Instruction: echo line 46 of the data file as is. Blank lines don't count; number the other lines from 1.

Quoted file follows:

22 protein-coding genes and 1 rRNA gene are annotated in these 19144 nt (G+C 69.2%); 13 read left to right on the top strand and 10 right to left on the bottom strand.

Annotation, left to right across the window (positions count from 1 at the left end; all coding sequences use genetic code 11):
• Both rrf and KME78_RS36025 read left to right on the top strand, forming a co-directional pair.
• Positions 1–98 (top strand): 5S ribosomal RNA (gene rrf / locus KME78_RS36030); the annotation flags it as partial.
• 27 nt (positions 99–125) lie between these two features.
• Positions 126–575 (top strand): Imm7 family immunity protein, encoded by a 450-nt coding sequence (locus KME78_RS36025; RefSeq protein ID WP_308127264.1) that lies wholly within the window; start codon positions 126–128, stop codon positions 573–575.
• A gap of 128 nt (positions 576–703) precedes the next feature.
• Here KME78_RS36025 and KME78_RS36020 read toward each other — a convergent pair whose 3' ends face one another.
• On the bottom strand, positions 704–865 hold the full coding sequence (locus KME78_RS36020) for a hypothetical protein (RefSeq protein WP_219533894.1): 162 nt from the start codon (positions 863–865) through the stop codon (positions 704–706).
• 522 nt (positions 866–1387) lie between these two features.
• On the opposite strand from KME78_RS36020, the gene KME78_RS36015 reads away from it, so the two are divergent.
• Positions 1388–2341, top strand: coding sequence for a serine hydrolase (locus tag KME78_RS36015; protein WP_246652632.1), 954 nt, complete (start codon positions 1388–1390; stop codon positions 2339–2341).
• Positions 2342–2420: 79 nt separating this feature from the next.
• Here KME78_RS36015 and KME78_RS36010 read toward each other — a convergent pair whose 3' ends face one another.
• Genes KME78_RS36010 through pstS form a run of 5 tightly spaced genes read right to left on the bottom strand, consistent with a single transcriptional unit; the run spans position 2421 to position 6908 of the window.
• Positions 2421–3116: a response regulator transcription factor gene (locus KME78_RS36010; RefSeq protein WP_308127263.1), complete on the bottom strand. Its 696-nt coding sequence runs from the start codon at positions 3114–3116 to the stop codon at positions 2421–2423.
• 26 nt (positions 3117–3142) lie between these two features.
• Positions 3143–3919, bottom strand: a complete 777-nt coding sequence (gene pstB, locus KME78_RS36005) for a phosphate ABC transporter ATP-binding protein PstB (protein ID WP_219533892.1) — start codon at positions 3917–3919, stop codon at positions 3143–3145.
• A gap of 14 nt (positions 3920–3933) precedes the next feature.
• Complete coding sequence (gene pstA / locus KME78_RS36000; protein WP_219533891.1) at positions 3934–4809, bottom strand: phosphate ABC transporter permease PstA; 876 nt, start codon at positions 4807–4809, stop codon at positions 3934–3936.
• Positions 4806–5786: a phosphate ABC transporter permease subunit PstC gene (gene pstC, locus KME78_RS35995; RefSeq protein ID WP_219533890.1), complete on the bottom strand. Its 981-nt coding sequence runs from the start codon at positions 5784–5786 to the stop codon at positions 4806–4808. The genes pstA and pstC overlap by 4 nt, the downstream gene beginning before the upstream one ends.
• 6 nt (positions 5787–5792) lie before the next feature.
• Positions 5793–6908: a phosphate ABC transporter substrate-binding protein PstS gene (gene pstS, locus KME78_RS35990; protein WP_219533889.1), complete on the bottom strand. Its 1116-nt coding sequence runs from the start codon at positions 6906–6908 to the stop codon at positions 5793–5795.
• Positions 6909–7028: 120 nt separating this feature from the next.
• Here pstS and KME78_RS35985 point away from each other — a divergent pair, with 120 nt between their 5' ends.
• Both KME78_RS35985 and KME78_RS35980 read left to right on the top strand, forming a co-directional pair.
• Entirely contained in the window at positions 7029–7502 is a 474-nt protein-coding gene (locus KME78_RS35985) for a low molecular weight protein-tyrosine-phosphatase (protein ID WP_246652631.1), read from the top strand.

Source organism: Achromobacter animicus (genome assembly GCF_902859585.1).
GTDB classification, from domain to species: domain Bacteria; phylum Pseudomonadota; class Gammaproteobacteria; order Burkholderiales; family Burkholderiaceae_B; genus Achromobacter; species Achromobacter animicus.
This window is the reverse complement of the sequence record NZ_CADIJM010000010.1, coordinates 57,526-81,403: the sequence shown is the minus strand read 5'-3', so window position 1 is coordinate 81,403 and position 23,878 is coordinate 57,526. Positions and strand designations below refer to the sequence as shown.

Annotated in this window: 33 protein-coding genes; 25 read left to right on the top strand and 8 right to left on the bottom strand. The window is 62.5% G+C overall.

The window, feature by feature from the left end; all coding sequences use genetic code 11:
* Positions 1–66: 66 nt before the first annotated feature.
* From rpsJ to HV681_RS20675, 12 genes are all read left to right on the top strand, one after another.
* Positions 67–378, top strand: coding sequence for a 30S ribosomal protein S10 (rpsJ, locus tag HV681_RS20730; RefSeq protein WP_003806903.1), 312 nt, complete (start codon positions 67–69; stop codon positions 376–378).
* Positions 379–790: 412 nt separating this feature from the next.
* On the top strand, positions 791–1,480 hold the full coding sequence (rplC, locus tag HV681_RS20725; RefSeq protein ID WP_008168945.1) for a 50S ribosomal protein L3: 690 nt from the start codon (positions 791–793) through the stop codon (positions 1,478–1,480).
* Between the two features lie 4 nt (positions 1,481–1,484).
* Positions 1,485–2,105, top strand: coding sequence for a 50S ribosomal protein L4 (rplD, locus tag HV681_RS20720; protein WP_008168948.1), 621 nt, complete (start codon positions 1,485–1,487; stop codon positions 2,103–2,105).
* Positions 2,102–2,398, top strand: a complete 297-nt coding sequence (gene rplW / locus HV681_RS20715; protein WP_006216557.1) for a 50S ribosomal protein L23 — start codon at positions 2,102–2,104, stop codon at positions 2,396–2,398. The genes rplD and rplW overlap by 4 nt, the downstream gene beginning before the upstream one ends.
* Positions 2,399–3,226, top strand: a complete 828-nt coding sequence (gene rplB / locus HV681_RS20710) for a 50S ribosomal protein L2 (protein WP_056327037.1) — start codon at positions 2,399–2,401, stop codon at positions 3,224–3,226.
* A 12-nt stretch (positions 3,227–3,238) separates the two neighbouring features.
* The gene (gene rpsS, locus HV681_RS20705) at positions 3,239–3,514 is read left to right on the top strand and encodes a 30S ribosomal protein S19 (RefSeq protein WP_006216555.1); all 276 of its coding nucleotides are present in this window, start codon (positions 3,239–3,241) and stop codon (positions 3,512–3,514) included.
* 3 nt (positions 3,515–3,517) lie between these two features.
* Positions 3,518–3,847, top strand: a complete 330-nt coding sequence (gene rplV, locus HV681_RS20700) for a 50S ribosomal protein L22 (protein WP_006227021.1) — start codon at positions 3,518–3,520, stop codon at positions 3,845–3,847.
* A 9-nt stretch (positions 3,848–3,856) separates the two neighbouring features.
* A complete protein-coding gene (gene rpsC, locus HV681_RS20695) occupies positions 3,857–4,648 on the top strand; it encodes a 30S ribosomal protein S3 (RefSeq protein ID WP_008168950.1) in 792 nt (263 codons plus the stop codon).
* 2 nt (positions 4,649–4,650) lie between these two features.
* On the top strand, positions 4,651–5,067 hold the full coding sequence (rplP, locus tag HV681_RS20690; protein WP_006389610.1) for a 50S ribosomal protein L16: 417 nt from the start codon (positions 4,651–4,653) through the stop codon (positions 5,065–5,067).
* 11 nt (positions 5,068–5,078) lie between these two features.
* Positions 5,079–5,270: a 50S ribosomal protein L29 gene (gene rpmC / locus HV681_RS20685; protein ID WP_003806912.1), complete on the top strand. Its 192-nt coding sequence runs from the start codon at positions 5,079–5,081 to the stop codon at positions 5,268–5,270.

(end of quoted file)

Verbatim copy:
* A 9-nt stretch (positions 3,848–3,856) separates the two neighbouring features.